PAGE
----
Traveling as a solo female is an amazing experience! The freedom of following your own schedule, making decisions and walking to your own beat is absolutely liberating. Not to mention, you will be encouraged to build relationships with local communities, put yourself out there and embrace your own spontaneity!
More often than not you will face negativity from friends and family at the mention of you traveling abroad solo! They're just worried, that's what parents do... they worry! The best action plan to counteract this unenthusiastic attitude is to get clued-up on everything there is to know about travel, your destination and safety! Preparation is key to successful solo female travel.
There is plenty of advice out there for solo female travelers, and I encourage you to read every blog you stumble upon as this will make you a better prepared and more confident traveler.
To get you started, here are the ultimate pieces of advice for any female traveling solo:
Research your destination, and then research some more. The more you know about the culture, cuisine, community and language, the better you can manage your expectations and ensure you are being the best guest EVER (this is crucial to safety and having a great time!).
When traveling solo, a few pre-departure preparations will make all the difference to a getting your trip off to a good start. Make sure you book your first nights accommodation, and keep the address written down and on hand to ensure a quick and pain-free arrival. Investigate the area that you will be exploring, safest transportation options and how much budget you will require.
Often overlooked, it’s smart to look into religious holidays and big events that coincide with your trip, if they do - understand that some attractions and restaurants may be closed, but on the flip-side, you will get an amazing cultural experience - lap up the atmosphere.
Take this research time pre-departure to complete an online course in travel health and safety, it will cover everything you *need* to know about eating, drinking and staying safe abroad, without having to trawl the entire internet. You're welcome.
It's going to be a struggle but, pack light! Remember, you’ll have to carry everything you bring so pack light, and pack smart. Take clothing items that you can mix, match and layer and limit yourself to three pairs of shoes! Here's the packing list we live by:
✔︎ Short-sleeved tops
✔︎ Light, flowing pants or skirts - necessary for hot climates where modesty is required, e.g. India
✔︎ Shorts - not too short
✔︎ Underwear & socks - the comfier the better
✔︎ Sweatshirt or cardigan - a neutral color for easy-wear
✔︎ Shoes x 3 - comfy running/walking shoes, sandals or flip-flops and dressier shoes/boots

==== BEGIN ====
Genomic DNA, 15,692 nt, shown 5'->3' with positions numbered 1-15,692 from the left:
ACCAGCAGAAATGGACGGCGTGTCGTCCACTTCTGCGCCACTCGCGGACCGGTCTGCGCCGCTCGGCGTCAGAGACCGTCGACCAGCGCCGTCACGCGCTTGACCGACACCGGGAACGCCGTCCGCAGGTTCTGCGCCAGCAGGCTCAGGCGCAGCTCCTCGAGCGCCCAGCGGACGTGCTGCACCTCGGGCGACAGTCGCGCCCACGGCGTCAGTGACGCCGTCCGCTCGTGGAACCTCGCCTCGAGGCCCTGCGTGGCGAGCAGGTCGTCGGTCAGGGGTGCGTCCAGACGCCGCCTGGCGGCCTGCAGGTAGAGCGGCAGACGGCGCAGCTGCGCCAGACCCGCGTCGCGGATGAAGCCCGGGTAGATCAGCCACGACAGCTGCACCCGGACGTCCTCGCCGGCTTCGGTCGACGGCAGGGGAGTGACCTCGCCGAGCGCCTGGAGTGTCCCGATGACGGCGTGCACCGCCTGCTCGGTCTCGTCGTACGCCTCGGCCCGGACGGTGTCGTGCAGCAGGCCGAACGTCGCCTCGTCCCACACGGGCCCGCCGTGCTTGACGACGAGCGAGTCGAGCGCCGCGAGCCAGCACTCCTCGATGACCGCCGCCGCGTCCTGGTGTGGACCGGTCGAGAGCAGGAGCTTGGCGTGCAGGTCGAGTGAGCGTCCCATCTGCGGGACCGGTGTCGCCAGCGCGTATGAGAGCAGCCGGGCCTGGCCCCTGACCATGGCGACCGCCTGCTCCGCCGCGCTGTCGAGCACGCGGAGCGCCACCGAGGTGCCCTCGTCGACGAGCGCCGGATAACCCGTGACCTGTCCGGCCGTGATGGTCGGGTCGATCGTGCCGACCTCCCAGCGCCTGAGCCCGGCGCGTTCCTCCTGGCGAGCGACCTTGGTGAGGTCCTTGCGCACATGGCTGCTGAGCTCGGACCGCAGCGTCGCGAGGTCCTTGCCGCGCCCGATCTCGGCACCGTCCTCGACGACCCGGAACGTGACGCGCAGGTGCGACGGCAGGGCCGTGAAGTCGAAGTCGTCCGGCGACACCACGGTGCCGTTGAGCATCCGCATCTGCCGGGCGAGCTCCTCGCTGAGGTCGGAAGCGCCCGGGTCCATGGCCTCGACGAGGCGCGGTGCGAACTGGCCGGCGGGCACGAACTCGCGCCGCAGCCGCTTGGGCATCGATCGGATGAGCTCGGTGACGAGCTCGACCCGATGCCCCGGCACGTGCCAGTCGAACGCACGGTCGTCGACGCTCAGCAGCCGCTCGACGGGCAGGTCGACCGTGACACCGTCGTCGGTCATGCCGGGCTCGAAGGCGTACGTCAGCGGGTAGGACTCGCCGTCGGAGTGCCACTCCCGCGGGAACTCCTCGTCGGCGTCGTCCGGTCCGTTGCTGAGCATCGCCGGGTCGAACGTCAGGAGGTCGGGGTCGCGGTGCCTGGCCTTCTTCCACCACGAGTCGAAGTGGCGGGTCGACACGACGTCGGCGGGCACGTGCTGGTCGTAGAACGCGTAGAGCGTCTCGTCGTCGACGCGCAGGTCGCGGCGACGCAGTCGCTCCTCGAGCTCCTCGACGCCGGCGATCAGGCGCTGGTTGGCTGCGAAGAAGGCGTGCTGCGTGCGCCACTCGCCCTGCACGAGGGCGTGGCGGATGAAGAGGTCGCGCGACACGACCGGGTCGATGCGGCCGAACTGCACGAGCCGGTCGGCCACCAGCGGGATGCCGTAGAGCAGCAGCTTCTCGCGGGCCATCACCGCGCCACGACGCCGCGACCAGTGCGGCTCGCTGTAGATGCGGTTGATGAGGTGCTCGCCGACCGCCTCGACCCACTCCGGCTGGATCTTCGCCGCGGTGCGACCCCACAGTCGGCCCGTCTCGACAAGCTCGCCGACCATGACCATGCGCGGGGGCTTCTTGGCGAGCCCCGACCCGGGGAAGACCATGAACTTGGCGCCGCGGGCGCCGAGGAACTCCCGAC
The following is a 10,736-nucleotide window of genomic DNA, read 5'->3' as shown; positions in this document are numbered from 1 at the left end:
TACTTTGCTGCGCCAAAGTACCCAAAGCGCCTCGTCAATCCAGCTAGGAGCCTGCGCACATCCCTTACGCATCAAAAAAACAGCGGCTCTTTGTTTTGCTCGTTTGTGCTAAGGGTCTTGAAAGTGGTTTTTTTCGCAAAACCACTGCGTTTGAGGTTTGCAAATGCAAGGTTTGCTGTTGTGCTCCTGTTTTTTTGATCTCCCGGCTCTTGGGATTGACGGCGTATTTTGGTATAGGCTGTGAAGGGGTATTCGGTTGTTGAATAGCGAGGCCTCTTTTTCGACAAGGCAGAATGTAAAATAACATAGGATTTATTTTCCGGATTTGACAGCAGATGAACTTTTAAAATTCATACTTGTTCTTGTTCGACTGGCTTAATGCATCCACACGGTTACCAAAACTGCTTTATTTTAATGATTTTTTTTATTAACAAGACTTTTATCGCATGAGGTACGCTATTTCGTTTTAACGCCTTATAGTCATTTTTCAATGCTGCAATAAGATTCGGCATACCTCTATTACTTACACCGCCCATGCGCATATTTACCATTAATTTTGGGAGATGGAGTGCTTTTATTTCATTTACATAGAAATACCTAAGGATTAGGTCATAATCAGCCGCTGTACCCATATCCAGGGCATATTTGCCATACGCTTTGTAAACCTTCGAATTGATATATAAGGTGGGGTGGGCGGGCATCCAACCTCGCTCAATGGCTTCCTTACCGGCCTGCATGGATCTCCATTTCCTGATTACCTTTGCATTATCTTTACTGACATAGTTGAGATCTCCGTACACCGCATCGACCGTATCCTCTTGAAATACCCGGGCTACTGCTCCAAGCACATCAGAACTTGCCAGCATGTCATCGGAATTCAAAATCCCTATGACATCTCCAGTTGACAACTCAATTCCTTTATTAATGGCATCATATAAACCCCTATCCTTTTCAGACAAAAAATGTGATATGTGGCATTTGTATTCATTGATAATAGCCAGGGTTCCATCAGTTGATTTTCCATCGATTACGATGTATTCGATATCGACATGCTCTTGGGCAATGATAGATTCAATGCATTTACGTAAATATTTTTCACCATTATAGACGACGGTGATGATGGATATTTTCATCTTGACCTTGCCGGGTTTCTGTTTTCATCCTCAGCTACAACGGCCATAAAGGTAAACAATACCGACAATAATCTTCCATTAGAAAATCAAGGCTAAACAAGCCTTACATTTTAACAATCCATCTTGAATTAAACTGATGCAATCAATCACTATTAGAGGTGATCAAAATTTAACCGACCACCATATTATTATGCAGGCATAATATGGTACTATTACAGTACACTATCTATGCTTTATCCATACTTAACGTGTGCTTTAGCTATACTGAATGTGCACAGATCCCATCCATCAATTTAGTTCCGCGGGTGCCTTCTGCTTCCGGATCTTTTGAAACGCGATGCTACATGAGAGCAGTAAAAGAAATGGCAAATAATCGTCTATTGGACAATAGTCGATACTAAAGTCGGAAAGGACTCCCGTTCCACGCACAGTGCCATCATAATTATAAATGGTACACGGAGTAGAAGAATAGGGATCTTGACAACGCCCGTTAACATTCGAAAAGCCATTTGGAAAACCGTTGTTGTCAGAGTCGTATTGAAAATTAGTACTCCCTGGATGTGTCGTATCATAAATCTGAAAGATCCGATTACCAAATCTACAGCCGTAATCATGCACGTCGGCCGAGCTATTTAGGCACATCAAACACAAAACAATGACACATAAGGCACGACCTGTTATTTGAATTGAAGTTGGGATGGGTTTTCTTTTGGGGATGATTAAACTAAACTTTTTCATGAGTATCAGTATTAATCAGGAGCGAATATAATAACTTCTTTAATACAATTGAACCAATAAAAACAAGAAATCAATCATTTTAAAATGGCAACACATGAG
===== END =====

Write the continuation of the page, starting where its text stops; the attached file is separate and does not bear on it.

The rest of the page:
✔︎ First Aid Kit - we discuss these at length in the Travel Health & Safety course
✔︎ A scarf - ideal for covering your shoulders or head in temples or places of religion
✔︎ Light water-proof jacket
✔︎ Jeans or trousers
✔︎ Toiletries - the smaller the better, remember you can purchase toiletries anywhere in the world
Traveling solo doesn’t mean you will be lonely or will be out exploring your destination alone. Choose a social hostel and head straight to the common room to strike up a conversation with other travelers, you’ll find that it won't take long before you find people to share your meals and adventures with.
Don't be afraid to talk to locals either! Whether this be the staff at your accommodation or at an activity your planning to do, locals often give the best advice on where to eat or which place to visit next. Showing a polite interest in their culture is always a great way to start a conversation, and you’ll get an insight into the local culture and customs at the same time.
Take time to look after yourself and remember that life on the road is still life. Eat healthy, avoid drinking excessively, keep up your exercise routine and maintain your hobbies. Looking after yourself and engaging in your hobbies while on the road will help to keep you happy and healthy, physically and mentally.
Not sure what to expect in terms of health and safety while traveling abroad? The Certificate in Travel Health & Safety, is an online course that will ensure you are armed with the skills and knowledge to stay healthy while on the road, it covers topics such as Mental Health, Common Travel Scams and Emergencies.
To help you stay safe and avoid unwanted attention it helps to blend in with the local community. Observe what local women wear and how they hold themselves in public, then use this as a guide for yourself. This will ensure you are not disrespectful of local culture and customs unknowingly, and that you avoid attracting more attention than you want.
Showing respect for the local culture also opens up doors for communication with locals and you may find yourself receiving tips and advice from friendly shopkeepers or restaurant staff along the way.
Share your itinerary with friends or family members at home so that they know (roughly) where you are going to be and when, in case they need to get hold of you. It is a good idea to make a regular schedule for checking in with someone at home too, this will help keep loneliness as bay and also acts as a safety net.
For emergencies - carry the details of a friend or family member, as well as local emergency numbers, on your person at all times. And, use your phone for more than Instagram, there are plenty of apps out there that can keep you connected with friends and family, at home and abroad.
Lastly, make sure you have fun! Be safe, but don’t be scared. The hardest part of traveling solo as a female is making the choice to do it, once you’re underway you will find its much easier than you had imagined!
Interested in up-skilling before you travel abroad as a solo female?